Re: chokes (fwd)

---------- Forwarded message ----------
Date: Sat, 23 May 98 16:38:38 EDT
From: Gary Lau  23-May-1998 1623 <lau-at-hdecad.ENET.dec-dot-com>
To: tesla-at-pupman-dot-com
Subject: Re: chokes

>From: Mad Coiler <tesla_coiler-at-hotmail-dot-com>
>To: tesla-at-pupman-dot-com
>Subject: Re: chokes (fwd)
>>I would recommend dumping the chokes and using 300-500 pF bypass caps
>>with series resistors and safety gaps on each side of an NST.
>Assuming for the moment that I do as you suggest: I have a bag of 1nF 
>6kV ceramic caps that I could series for use as bypass caps. What kinda 
>resistor values we talking about? What V rating for the caps should I 
>need? Are you grounding the center of the bypass cap network or just 
>going from terminal to terminal on the NST's?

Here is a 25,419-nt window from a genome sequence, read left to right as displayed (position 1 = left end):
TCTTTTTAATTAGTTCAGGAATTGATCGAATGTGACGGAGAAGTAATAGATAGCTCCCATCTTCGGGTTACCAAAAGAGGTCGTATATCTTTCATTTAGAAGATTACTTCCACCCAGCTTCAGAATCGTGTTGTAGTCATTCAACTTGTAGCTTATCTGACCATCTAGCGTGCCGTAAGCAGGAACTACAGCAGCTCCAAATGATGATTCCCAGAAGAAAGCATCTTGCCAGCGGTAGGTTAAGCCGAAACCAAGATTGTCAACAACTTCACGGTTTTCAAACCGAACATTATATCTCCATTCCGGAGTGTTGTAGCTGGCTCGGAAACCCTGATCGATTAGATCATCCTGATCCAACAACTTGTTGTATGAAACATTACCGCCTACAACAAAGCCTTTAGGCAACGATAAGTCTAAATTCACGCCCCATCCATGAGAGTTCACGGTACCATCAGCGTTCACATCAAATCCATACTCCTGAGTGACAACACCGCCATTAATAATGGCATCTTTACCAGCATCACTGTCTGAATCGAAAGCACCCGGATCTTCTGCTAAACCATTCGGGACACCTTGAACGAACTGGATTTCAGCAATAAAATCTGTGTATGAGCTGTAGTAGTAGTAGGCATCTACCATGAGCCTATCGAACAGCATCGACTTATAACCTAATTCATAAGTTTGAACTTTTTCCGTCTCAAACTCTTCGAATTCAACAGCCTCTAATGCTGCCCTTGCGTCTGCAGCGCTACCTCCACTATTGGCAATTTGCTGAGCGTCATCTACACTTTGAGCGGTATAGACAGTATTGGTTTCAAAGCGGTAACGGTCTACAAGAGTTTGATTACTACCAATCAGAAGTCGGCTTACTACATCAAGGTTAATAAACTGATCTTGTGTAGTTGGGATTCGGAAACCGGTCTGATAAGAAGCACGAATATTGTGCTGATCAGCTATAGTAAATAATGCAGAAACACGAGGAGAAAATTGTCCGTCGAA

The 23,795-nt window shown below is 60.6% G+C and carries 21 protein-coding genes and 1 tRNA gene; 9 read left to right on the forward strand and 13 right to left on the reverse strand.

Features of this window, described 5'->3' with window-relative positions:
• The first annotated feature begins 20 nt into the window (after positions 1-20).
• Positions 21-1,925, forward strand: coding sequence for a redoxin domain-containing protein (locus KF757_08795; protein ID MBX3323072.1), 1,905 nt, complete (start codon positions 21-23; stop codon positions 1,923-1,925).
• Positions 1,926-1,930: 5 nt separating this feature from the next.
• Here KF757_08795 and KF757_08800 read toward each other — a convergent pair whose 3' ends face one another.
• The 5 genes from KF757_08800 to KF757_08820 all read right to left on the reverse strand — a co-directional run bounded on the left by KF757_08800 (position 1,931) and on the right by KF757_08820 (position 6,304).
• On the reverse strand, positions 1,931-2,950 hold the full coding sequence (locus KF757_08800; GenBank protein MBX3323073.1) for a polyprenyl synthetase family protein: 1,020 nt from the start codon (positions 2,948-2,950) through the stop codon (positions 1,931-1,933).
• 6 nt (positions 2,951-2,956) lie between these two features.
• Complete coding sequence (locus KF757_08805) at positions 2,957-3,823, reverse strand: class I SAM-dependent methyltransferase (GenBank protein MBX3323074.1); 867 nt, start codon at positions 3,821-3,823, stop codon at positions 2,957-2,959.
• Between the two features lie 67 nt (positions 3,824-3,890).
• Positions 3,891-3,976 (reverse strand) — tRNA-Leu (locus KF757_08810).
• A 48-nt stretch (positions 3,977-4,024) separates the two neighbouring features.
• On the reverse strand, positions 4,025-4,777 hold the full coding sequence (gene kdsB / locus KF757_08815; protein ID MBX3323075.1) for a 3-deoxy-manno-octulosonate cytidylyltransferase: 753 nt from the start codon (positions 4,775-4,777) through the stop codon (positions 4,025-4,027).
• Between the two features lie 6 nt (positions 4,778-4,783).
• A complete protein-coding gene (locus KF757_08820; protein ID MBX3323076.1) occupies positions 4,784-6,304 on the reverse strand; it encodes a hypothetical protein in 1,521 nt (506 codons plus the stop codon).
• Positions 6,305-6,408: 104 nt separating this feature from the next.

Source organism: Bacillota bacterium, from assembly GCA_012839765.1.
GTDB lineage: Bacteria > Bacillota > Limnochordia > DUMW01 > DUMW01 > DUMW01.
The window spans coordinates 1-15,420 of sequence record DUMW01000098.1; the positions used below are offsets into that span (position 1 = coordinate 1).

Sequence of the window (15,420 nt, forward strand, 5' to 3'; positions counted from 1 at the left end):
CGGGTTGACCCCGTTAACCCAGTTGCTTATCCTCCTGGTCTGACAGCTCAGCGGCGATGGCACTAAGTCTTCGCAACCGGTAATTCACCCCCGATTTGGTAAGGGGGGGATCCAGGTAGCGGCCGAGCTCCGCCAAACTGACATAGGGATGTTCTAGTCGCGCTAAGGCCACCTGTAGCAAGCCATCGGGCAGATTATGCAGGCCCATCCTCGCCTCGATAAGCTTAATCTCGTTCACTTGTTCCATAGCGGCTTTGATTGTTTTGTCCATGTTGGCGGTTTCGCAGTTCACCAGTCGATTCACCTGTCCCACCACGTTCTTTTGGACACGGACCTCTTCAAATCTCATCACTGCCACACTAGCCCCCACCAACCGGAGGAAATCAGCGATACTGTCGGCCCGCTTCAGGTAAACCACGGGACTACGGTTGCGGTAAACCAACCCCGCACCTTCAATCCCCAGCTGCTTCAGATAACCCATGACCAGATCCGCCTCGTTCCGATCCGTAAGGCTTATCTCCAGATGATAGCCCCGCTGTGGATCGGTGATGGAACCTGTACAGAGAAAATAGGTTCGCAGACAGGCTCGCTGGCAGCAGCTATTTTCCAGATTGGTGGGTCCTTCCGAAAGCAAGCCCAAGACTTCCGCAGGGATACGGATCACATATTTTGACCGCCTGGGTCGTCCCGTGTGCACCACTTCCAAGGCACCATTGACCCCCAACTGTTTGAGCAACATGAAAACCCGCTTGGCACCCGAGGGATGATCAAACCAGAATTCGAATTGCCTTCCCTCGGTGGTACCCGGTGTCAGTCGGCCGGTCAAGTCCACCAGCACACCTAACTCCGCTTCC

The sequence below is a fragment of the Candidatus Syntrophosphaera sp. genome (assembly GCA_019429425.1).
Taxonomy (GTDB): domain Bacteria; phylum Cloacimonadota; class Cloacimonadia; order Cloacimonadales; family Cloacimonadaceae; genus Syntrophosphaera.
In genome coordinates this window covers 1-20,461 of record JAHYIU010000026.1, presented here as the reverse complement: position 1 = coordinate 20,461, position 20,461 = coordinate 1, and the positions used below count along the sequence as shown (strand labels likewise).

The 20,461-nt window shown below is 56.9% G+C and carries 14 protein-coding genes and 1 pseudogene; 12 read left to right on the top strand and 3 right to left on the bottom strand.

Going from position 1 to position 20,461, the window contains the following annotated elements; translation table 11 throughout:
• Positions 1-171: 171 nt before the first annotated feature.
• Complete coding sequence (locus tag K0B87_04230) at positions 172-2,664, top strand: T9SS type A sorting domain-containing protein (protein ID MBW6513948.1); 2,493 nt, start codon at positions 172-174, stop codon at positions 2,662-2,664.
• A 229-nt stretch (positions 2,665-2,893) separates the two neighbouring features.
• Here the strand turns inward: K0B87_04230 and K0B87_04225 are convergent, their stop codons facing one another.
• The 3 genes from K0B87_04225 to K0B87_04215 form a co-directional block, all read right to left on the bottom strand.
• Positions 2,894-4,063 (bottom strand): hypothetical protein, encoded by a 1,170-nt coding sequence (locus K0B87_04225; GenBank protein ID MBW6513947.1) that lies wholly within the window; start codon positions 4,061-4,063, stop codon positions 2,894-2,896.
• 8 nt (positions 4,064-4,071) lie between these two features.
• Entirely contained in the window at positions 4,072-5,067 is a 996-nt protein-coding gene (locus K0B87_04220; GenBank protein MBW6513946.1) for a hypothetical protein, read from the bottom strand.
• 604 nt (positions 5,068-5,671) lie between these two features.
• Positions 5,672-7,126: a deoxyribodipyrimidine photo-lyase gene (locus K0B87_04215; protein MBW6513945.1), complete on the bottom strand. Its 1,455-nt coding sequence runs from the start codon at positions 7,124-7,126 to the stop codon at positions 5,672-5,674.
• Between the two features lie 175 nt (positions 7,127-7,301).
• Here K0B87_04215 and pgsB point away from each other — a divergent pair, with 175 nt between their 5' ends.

>Sorry so many questions but I am getting so many different responses 
>regarding the use of chokes. I think experimentation is going to be the 
>best way to figure what works better for my setup.
>Tristan Stewart

Experimentation is great when the success or failure can be easily
determined.  Unfortunately with NST protection networks, success does not
result in measureable coil performance, but in a longer life of your NST.
It's hard to know you're doing the wrong thing until it's too late, and
may be highly dependant upon the history and condition of the NST you're
using :-(   That's why there's such a lack of consensus on this.

Your ceramic caps should do fine for bypass caps, I'd recommend sets
of four in series, 24KVDC, with 1-2 sets of four (250-500 pF total) from
each of the NST HV terminals to your RF ground.  Safety gaps (~.25")
should be in parallel with each bypass cap cluster.  Then a BIG resistor,
like 500-1.5K, 50-100W from each NST terminal to the main gap.  I don't
know why they dissipate so much power but they do, at least if your main
cap is well matched to the NST and is mains-resonant to draw maximum

Gary Lau
Waltham, MA USA